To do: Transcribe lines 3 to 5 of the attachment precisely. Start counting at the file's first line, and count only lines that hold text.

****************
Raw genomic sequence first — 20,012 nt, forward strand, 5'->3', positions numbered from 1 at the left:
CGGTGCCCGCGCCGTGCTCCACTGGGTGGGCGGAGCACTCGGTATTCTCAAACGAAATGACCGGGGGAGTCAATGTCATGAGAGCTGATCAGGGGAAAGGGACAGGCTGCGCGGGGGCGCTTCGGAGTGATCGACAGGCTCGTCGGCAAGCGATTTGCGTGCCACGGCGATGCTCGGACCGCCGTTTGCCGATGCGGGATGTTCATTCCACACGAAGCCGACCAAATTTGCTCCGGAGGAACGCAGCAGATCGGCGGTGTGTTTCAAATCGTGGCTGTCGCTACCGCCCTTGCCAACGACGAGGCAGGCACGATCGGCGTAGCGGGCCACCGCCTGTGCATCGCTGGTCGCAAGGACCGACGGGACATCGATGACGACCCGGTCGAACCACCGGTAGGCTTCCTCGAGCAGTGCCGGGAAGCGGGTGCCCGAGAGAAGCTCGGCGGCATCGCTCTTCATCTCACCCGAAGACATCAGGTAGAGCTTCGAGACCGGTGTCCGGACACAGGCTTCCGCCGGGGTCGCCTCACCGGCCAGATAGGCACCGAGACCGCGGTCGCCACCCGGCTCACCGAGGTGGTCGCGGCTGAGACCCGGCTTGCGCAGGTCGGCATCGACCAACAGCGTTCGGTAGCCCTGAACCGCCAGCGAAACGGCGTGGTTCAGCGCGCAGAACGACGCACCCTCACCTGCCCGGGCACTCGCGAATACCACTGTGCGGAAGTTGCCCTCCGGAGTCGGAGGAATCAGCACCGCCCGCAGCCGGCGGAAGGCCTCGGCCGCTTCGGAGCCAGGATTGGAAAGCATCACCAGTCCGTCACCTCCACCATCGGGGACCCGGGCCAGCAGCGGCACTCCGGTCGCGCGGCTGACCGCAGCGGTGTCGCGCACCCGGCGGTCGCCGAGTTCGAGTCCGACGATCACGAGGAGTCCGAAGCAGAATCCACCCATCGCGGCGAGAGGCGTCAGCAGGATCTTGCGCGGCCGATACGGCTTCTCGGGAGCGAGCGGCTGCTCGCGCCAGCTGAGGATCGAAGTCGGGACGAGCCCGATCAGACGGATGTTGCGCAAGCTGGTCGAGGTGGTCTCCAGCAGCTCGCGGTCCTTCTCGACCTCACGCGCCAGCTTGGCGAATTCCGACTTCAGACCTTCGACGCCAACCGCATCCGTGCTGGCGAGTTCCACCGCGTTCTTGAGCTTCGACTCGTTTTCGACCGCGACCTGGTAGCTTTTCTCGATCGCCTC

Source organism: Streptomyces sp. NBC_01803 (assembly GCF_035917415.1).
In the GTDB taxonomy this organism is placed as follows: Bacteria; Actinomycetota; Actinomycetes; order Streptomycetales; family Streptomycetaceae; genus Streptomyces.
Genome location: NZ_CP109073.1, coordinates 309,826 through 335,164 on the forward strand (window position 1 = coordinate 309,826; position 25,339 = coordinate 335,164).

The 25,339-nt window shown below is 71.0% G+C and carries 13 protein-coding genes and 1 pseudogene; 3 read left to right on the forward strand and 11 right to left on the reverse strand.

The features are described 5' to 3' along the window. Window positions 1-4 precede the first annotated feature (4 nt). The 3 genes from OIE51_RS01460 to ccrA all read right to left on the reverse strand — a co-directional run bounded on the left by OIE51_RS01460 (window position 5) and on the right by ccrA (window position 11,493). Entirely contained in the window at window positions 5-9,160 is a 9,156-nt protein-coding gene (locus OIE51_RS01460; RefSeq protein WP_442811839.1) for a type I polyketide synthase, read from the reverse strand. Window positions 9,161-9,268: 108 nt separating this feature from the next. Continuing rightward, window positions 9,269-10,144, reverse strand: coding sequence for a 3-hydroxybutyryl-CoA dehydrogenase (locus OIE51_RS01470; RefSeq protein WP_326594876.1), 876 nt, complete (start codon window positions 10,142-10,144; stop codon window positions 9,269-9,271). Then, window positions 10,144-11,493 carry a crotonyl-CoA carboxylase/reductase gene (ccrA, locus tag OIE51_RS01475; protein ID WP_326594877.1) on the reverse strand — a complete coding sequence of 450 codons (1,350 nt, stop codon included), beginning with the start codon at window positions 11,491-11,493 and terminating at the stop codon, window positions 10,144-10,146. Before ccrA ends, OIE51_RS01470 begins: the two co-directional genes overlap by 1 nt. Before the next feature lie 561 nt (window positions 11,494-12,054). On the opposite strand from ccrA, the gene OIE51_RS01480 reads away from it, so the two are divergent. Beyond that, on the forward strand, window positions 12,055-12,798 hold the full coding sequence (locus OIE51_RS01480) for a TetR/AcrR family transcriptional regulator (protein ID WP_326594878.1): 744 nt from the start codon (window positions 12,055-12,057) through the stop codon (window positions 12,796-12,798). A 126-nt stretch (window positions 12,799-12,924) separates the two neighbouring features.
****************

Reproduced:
Source organism: Streptomyces sp. NBC_01803 (assembly GCF_035917415.1).
In the GTDB taxonomy this organism is placed as follows: Bacteria; Actinomycetota; Actinomycetes; order Streptomycetales; family Streptomycetaceae; genus Streptomyces.
Genome location: NZ_CP109073.1, coordinates 309,826 through 335,164 on the forward strand (window position 1 = coordinate 309,826; position 25,339 = coordinate 335,164).